Returning to 2006, the filmmaker recounts how, while settling his kids into French schools, he himself returned to Lebanon to shoot “Under the Bombs.”
The film then recollects the more recent Lebanese history of Aractingi’s father, Ernest, who as a young man studied with Beirut’s Jesuits – where he got into trouble for speaking Arabic on the school grounds. Aractingi the elder migrated to the coast permanently at the age of 42, his son’s age when he fled to Paris.
“Heritages” alights upon the era of Abdel-Nasser, the filmmaker’s experiences growing up in Lebanon during the Civil War, then veers into the story of his wife Diane – who, though French, is herself is of Levantine decent.
It would be silly to imagine the language of “Heritages” is informed by the films of this region more than any other, but autobiographical docs tend to be of a type. Like “Heritages,” Maher Abi Samra’s “We were Communists” (2010) deploys moments from his earlier works as documents of his personal journey.
In “Port of Memory,” Kamal alJafari’s 2010 doc about Israel’s strangling of contemporary Jaffa, the Palestinian filmmaker employs digital techniques to allow a relative to walk through the city streets as they once were.
At one point in “Teta, Alf Marra” (2010), Mahmoud Kaabour’s well-received little doc about his Beiruti grandmother, the filmmaker literally dons the wardrobe of his grandfather, to whom he bears some physical resemblance.
As with the film language, so with its story. As one critic in Beirut’s Arabic-language press remarked after the doc’s press screening, stories of conflict-induced displacement, migration and resettlement are not uncommon in this part of the world – witness the millions of Brazilian “Turcos” who claim descent from Mt. Lebanon, or the million-plus Syrian refugees now subsisting in this country.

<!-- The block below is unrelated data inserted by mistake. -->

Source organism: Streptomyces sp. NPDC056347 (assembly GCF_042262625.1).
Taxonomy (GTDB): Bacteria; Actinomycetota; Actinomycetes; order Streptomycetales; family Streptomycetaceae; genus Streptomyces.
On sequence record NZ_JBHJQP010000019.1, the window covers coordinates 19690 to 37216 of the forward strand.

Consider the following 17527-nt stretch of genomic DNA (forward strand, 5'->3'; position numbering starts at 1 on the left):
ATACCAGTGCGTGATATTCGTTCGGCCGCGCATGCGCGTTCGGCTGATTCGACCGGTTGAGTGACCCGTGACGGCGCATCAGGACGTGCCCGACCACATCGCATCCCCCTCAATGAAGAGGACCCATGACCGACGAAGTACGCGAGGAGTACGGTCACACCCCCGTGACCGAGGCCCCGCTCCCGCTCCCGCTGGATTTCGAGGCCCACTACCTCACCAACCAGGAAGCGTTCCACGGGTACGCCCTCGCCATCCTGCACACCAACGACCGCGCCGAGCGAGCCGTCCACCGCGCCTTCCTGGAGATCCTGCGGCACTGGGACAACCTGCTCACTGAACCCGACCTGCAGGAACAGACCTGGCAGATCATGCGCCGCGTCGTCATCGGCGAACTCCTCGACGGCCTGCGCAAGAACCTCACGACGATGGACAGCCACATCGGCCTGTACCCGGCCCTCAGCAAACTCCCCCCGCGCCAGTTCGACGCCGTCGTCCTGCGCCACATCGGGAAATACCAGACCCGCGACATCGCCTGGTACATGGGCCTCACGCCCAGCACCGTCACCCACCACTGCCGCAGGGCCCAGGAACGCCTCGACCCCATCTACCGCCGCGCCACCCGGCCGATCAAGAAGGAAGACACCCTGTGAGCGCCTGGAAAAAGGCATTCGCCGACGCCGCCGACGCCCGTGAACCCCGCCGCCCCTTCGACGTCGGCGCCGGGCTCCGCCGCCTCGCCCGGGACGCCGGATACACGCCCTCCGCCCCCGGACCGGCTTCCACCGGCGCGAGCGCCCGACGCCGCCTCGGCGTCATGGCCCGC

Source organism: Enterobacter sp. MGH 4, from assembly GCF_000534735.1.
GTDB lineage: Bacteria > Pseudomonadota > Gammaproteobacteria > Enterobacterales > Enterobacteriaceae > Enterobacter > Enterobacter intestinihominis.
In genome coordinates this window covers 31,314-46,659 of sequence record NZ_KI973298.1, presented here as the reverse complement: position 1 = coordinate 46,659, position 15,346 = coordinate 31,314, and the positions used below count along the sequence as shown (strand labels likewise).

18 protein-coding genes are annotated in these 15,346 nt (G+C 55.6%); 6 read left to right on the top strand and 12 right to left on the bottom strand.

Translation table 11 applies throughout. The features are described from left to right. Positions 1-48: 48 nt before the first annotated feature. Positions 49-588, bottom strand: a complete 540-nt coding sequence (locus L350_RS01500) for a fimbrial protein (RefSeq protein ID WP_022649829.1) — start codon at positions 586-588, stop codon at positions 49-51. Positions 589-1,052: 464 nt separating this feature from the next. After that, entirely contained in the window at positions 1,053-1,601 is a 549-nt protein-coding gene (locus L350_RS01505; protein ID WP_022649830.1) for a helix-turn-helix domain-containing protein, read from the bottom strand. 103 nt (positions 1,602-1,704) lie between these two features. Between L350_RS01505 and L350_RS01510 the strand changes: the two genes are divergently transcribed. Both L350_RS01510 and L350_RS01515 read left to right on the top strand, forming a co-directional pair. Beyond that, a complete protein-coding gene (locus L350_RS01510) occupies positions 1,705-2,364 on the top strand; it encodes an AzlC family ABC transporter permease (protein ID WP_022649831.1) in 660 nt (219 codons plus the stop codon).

Some Lebanese may be impatient with migration tales like this one, yet the commonplace premise of Aractingi’s film may be one of its strengths. At the film’s world premiere at DIFF, some Western critics were charmed by the uniqueness of the family’s stories. If local audiences find charm in “Heritages” it’s probably less for the anecdotes’ details than the overall tone of the thing.
Stories of displacement – whether the Armenian genocide, the Palestinian expulsion or the multiple internal displacements since Lebanese came to rule themselves – are redolent with pain, loss and nostalgia.
While recounting a litany of tragedy that followed his family’s multiple uprootings and resettlings, Aractingi’s decision to deploy his wife and kids to tell the tale gives this film the sheen of G-rated family entertainment.
“Heritages” concludes on an upbeat note.
The camera’s been looking on as they explore Hasbaya’s Chehab Palace, where French mandate authorities briefly detained Lebanon’s fledgling political leadership.
As the voice-over repeats the oft-repeated (always ignored) trope that a country ignorant of its history is bound to keep repeating its mistakes, family members daub bright paint on cloth sacks.
Later, standing in the basket of a hot air balloon with his family, the grinning filmmaker cuts loose the colorful bags of Lebanese soil that’ve been weighing them down. Rising high in the air, the Aractingis are able to gaze down on the Lebanese landscape from a safe distance
(The Daily star)